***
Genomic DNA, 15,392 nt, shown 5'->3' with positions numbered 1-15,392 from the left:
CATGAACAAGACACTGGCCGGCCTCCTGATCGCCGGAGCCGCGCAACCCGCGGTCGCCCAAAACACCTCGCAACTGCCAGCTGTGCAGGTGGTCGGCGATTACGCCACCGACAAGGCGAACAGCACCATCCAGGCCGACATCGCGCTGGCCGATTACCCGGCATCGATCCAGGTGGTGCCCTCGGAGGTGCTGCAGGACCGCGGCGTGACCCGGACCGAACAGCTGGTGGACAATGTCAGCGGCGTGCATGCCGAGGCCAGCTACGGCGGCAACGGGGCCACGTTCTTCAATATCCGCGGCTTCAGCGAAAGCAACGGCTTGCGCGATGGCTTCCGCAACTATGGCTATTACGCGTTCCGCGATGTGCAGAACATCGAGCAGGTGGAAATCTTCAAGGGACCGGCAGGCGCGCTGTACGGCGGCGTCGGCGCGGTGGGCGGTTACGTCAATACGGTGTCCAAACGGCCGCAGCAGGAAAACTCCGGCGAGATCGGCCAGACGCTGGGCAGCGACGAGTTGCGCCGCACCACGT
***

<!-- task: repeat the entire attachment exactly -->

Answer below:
Genomic DNA, 15,392 nt, shown 5'->3' with positions numbered 1-15,392 from the left:
CATGAACAAGACACTGGCCGGCCTCCTGATCGCCGGAGCCGCGCAACCCGCGGTCGCCCAAAACACCTCGCAACTGCCAGCTGTGCAGGTGGTCGGCGATTACGCCACCGACAAGGCGAACAGCACCATCCAGGCCGACATCGCGCTGGCCGATTACCCGGCATCGATCCAGGTGGTGCCCTCGGAGGTGCTGCAGGACCGCGGCGTGACCCGGACCGAACAGCTGGTGGACAATGTCAGCGGCGTGCATGCCGAGGCCAGCTACGGCGGCAACGGGGCCACGTTCTTCAATATCCGCGGCTTCAGCGAAAGCAACGGCTTGCGCGATGGCTTCCGCAACTATGGCTATTACGCGTTCCGCGATGTGCAGAACATCGAGCAGGTGGAAATCTTCAAGGGACCGGCAGGCGCGCTGTACGGCGGCGTCGGCGCGGTGGGCGGTTACGTCAATACGGTGTCCAAACGGCCGCAGCAGGAAAACTCCGGCGAGATCGGCCAGACGCTGGGCAGCGACGAGTTGCGCCGCACCACGT